When Matthews resident Gina Spriggs, 56, was very young and living in New York City, she began recognizing her innate and intuitive gifts. She easily saw other peoples’ essence and was one with those resonating on higher planes. Mentioning an “imaginary friend” to her mother one day, she was sent “directly to a shrink.” The assessment? All she wanted was to “get attention.”
At age 16, she began reading tarot cards to friends and family – a far-reaching, rooted love that grounds her to this day - it is what she does best - and remains a fundamental staple in her life and the life of others. (Today, she’s earned the title of Master Tarologist.)
For decades she did all this work “on the sneak.” However, in her 30s, she came in contact with a Master Tarologist – and for the first time, she found others with similar (and more experienced) gifts. They became her teachers.
During her pregnancy with her daughter, Gianna Medora Spriggs-MacDonald, now 24, she began to develop a distinct sense of smell. She assumed it came with being pregnant. She later learned that it is her daughter with a heightened sense of medical intuitive smell.
By the time she’d moved down south in 2007, she felt it was time to get real with herself and start anew. Gone were her second husband, and the remainder of her attempts to hide her truths. She said she “came out of the psychic closet; came out of many closets.” A flower had bloomed.
While she had worked in retail for 29 years, she was also exploring her unique gifts at her home, at others’ stores and at her (now-closed) office in Matthews. She was featured at and hosted psychic fairs. Continuing to hone her craft through study with Masters, she found a perfect melding of traditions by combining her intuition and clairvoyance with her tarot cards (supported by numerological, astrological and elemental methodologies). She is also a futurist (able to predict the future).
Today, she’s the proud owner of one of NoDa’s newest retail store. The metaphysical shop, Curio, Craft & Conjure, opened this past July with her daughter, now energy healer, Gianna. The store is infused with the principles of magick.
Magick (ma·gick) NOUN: The art of co-creating your desires by alchemically influencing outcomes through petition, ritual, and prayer.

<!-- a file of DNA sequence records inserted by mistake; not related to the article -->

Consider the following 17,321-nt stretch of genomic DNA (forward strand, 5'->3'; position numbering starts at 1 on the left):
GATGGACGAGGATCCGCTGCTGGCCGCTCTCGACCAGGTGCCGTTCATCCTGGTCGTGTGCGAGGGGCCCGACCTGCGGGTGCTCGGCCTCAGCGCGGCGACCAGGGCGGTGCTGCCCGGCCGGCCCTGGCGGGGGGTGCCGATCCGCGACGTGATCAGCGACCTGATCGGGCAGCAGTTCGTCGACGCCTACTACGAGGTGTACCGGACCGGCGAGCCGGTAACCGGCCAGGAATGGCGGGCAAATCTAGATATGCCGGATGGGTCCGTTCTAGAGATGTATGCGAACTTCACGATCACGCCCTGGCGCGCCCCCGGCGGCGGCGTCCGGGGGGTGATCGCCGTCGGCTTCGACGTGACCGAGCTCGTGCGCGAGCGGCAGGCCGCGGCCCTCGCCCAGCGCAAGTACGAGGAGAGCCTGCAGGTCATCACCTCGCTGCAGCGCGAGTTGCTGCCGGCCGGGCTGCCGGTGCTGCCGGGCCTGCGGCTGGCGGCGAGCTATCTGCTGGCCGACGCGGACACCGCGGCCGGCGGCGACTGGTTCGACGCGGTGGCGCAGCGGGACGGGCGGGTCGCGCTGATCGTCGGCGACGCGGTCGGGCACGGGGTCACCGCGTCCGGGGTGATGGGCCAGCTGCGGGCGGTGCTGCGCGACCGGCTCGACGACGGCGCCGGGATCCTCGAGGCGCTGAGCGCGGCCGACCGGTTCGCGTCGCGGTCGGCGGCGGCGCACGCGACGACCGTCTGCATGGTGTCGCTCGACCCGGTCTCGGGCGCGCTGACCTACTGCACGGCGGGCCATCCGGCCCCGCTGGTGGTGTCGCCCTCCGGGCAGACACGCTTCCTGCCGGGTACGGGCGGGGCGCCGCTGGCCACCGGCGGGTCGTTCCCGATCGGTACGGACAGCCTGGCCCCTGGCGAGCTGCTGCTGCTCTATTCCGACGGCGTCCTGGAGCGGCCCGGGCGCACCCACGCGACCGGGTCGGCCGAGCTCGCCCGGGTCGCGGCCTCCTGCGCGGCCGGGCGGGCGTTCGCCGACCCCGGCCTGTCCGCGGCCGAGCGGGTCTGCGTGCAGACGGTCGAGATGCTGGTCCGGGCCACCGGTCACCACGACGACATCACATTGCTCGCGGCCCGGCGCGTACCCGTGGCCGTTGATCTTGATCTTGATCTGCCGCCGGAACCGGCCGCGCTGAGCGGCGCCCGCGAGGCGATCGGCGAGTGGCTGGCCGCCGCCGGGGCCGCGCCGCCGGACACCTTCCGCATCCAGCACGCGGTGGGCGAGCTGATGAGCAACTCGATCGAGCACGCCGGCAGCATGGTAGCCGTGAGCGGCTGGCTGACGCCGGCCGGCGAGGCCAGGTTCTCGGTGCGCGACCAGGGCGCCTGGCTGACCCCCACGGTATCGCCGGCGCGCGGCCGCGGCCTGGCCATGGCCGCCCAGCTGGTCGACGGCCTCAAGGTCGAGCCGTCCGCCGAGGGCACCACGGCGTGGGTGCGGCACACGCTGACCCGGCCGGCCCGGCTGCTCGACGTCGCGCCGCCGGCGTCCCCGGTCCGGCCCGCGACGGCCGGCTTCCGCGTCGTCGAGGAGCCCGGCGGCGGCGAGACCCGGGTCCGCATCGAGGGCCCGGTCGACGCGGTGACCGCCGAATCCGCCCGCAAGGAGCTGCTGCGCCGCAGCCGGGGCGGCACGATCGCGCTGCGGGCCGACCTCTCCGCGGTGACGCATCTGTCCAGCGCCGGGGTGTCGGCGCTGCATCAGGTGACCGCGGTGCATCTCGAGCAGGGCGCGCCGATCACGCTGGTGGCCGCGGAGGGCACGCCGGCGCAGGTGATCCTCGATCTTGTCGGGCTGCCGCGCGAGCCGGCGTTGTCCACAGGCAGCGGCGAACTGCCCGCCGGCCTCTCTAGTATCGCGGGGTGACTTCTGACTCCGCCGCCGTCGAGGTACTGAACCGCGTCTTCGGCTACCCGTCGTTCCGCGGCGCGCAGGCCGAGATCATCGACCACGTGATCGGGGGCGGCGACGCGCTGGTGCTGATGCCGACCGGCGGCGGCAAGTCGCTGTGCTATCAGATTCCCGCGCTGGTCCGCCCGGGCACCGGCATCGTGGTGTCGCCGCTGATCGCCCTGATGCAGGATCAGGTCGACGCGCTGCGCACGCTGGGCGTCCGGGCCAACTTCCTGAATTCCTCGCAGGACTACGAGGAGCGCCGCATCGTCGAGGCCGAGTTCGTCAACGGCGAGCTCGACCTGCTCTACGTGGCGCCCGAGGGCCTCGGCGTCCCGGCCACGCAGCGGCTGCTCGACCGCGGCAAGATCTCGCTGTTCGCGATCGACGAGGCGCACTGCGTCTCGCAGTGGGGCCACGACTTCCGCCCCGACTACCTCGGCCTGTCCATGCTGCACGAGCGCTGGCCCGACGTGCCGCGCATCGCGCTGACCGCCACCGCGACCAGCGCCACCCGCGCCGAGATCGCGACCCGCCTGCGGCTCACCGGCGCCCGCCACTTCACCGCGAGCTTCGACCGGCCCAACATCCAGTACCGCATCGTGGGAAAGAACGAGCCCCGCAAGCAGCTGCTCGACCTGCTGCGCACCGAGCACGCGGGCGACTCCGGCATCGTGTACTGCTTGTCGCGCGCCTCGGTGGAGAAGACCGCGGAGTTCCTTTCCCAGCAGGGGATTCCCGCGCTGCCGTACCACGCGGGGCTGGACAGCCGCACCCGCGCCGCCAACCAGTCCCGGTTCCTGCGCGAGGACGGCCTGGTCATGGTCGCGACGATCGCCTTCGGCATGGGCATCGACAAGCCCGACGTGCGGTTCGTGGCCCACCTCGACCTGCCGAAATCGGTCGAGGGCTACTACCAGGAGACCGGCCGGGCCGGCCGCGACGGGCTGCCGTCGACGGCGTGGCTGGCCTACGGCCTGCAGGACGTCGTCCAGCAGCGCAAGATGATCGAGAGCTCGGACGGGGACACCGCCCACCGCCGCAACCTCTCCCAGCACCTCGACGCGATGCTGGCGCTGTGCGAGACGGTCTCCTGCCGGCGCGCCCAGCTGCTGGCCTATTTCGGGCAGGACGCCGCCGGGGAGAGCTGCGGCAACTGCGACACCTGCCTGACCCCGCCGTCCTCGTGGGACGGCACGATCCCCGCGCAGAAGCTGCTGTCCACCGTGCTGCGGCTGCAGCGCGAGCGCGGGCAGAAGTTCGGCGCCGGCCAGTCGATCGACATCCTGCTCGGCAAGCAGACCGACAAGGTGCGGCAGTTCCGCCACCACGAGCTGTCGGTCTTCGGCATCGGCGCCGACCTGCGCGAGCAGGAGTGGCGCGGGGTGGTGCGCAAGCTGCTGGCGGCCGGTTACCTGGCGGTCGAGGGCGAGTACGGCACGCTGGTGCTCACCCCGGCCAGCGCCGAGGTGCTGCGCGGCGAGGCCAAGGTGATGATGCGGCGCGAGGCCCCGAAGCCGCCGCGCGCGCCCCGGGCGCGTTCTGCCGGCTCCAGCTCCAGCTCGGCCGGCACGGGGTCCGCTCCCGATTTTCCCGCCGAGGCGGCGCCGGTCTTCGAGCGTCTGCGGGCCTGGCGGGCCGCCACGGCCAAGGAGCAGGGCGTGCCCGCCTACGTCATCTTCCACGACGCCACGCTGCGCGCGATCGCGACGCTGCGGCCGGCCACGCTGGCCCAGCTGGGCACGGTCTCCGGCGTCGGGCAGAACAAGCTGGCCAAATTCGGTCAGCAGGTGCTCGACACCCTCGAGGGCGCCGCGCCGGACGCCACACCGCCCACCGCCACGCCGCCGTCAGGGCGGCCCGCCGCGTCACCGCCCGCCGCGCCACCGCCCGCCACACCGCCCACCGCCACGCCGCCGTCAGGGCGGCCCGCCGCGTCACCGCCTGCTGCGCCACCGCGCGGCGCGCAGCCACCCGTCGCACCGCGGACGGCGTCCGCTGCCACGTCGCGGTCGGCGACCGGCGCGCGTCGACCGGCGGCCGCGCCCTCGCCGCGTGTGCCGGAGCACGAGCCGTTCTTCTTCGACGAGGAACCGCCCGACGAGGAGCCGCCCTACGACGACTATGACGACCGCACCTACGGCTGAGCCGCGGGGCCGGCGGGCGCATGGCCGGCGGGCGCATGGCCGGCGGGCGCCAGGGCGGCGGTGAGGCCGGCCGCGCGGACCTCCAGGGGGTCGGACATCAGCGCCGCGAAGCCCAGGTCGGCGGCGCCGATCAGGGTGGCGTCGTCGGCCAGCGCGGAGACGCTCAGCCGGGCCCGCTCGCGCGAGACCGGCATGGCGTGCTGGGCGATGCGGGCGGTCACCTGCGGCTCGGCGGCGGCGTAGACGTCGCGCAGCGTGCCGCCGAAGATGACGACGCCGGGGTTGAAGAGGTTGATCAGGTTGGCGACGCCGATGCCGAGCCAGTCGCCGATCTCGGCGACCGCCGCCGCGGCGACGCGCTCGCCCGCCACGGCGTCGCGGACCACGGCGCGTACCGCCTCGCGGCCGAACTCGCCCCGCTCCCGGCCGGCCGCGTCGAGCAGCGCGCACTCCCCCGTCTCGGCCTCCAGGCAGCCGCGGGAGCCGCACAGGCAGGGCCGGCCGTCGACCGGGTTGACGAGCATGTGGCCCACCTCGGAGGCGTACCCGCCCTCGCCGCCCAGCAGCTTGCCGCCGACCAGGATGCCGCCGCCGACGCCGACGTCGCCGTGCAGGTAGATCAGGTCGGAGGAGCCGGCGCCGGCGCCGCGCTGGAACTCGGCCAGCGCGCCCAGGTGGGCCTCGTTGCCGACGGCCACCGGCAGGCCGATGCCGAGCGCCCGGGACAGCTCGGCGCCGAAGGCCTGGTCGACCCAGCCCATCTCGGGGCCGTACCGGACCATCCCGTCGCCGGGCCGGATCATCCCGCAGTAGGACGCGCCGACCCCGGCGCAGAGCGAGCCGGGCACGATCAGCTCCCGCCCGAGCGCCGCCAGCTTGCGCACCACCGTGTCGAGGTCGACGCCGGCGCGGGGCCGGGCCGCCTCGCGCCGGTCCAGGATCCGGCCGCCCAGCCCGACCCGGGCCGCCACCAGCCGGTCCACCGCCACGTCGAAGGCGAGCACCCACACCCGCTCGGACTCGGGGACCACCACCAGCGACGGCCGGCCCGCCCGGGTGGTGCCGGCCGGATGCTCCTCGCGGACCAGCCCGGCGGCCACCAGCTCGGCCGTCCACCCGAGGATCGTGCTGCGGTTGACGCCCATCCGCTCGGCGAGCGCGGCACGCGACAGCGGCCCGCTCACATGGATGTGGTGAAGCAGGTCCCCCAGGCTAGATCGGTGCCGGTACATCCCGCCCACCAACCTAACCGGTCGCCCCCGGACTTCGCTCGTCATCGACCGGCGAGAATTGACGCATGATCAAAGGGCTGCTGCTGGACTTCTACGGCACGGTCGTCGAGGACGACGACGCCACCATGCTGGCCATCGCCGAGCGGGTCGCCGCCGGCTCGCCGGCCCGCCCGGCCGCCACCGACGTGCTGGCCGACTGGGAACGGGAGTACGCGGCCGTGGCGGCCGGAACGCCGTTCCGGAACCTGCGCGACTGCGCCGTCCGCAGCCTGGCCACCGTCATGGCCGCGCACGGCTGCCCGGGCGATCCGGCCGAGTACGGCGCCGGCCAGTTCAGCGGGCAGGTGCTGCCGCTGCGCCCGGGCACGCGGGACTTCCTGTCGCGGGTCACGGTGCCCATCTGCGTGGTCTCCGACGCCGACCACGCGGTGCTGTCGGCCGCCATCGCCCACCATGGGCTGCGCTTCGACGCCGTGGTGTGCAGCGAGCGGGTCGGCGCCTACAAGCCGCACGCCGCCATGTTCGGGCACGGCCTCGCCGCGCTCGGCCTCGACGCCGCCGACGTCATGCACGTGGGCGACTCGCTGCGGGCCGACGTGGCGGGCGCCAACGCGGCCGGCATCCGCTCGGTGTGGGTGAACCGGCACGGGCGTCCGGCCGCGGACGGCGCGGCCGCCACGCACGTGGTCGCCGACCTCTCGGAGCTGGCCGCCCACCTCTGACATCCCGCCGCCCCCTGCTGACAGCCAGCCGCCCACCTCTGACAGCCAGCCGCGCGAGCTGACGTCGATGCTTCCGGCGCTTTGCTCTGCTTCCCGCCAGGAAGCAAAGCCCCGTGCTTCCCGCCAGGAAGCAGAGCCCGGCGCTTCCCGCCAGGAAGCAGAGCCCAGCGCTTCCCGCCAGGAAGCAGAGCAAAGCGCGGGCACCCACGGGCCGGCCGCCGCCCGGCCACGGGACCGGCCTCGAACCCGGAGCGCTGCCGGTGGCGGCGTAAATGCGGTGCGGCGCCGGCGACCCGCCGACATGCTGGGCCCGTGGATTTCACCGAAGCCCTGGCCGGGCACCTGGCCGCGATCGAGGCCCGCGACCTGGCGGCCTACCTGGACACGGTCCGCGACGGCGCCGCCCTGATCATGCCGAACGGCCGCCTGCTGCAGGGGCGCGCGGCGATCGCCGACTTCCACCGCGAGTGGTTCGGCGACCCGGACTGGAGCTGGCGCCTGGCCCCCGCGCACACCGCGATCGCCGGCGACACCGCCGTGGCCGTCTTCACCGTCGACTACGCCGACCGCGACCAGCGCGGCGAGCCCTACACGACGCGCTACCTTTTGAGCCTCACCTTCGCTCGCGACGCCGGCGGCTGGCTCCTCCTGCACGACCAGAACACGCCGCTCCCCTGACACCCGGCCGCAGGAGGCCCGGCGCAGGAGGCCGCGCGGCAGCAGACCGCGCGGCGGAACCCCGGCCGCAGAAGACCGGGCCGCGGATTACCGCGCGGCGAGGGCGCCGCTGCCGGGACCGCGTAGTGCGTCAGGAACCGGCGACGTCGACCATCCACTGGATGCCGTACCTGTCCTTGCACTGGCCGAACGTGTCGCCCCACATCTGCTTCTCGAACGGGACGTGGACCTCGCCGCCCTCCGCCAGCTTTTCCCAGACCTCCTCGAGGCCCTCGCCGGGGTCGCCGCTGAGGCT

“In looking at our specific demographic, we found that Charlotte’s spiritual and creative community thrives the closer you get to the city,” she said. “The creative energy flowing through NoDa made opening a store here an obvious choice.”
The duo’s work is intended to honor each individual’s gifts and help others claim their own power.
“I’m not ashamed to be psychic, I’m not ashamed to be fluid,” she explains. “There’s no reason for me to cower or to hide…. And, I think that when people see that, it gives them permission to do that [too]. I don’t think people should wait until they are 56 [to find themselves].”
Gina offers clairvoyance, intuitive work, and tarot card readings, Gianna has blended her own unique combination of energy work/clearing/intuitive work for clients.
The many unique goods offered include custom carved candles (based on your intentions), crystals, stones, herbs, honey spells, tarot cards, feathers, masks (honoring ancestors), joss paper/ancestor money, essential oils, curio water, gourd shakers, incense…."You go home with magick to go!” said Gina.
Gina said the store represents a melting pot of many disparate schools of thought and practice: Jewish mysticism, medicine women, Wiccan, pagan, hoodoo, and Santeria to name a few.
Hoodoo: traditional black American folk spirituality that developed from a number of West African spiritual traditions and beliefs.
“What we have is this melting pot magick,” she proudly states, referencing both her family background and unit and the store itself.
Gina is the author of several books including The Intuitive Tarot Workbook and Dirty Laundry. She leads workshops and has written articles for magazines. More than 12,000 people have taken her online Daily Om Tarot Training Program. She is an ordained High Priestess in healing faith.
“This is not a job for us,” she says. “This is how we live.”